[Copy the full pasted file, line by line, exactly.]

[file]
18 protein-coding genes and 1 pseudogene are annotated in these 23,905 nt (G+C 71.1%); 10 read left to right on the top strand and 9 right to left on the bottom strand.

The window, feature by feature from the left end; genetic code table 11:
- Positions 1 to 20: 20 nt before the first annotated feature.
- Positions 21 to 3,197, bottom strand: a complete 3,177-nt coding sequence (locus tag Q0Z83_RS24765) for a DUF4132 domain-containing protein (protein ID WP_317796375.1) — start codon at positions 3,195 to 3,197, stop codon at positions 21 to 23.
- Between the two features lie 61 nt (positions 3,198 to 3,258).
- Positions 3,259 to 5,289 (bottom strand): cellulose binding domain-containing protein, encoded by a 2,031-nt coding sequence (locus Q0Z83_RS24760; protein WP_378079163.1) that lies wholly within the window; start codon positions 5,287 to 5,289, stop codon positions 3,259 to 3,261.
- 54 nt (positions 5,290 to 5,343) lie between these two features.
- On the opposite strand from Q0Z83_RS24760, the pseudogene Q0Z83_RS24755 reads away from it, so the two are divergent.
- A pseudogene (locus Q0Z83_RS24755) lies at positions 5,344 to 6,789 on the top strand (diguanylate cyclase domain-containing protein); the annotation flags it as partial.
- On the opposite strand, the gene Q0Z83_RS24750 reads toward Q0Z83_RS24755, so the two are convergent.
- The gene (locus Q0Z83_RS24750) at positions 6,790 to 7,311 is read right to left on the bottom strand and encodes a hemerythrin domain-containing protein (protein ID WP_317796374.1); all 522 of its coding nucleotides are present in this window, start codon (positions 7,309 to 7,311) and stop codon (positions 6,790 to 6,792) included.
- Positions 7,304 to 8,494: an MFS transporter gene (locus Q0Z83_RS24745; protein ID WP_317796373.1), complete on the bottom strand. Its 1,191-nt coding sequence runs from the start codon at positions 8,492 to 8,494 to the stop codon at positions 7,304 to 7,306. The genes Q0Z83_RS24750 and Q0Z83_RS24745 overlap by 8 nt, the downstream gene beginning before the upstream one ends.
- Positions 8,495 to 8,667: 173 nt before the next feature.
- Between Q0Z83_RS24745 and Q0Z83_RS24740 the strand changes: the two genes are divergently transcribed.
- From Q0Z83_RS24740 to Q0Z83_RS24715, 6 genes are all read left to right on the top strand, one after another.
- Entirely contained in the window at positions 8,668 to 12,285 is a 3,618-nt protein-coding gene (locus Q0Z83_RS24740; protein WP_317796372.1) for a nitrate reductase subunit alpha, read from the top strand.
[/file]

18 protein-coding genes and 1 pseudogene are annotated in these 23,905 nt (G+C 71.1%); 10 read left to right on the top strand and 9 right to left on the bottom strand.

The window, feature by feature from the left end; genetic code table 11:
- Positions 1 to 20: 20 nt before the first annotated feature.
- Positions 21 to 3,197, bottom strand: a complete 3,177-nt coding sequence (locus tag Q0Z83_RS24765) for a DUF4132 domain-containing protein (protein ID WP_317796375.1) — start codon at positions 3,195 to 3,197, stop codon at positions 21 to 23.
- Between the two features lie 61 nt (positions 3,198 to 3,258).
- Positions 3,259 to 5,289 (bottom strand): cellulose binding domain-containing protein, encoded by a 2,031-nt coding sequence (locus Q0Z83_RS24760; protein WP_378079163.1) that lies wholly within the window; start codon positions 5,287 to 5,289, stop codon positions 3,259 to 3,261.
- 54 nt (positions 5,290 to 5,343) lie between these two features.
- On the opposite strand from Q0Z83_RS24760, the pseudogene Q0Z83_RS24755 reads away from it, so the two are divergent.
- A pseudogene (locus Q0Z83_RS24755) lies at positions 5,344 to 6,789 on the top strand (diguanylate cyclase domain-containing protein); the annotation flags it as partial.
- On the opposite strand, the gene Q0Z83_RS24750 reads toward Q0Z83_RS24755, so the two are convergent.
- The gene (locus Q0Z83_RS24750) at positions 6,790 to 7,311 is read right to left on the bottom strand and encodes a hemerythrin domain-containing protein (protein ID WP_317796374.1); all 522 of its coding nucleotides are present in this window, start codon (positions 7,309 to 7,311) and stop codon (positions 6,790 to 6,792) included.
- Positions 7,304 to 8,494: an MFS transporter gene (locus Q0Z83_RS24745; protein ID WP_317796373.1), complete on the bottom strand. Its 1,191-nt coding sequence runs from the start codon at positions 8,492 to 8,494 to the stop codon at positions 7,304 to 7,306. The genes Q0Z83_RS24750 and Q0Z83_RS24745 overlap by 8 nt, the downstream gene beginning before the upstream one ends.
- Positions 8,495 to 8,667: 173 nt before the next feature.
- Between Q0Z83_RS24745 and Q0Z83_RS24740 the strand changes: the two genes are divergently transcribed.
- From Q0Z83_RS24740 to Q0Z83_RS24715, 6 genes are all read left to right on the top strand, one after another.
- Entirely contained in the window at positions 8,668 to 12,285 is a 3,618-nt protein-coding gene (locus Q0Z83_RS24740; protein WP_317796372.1) for a nitrate reductase subunit alpha, read from the top strand.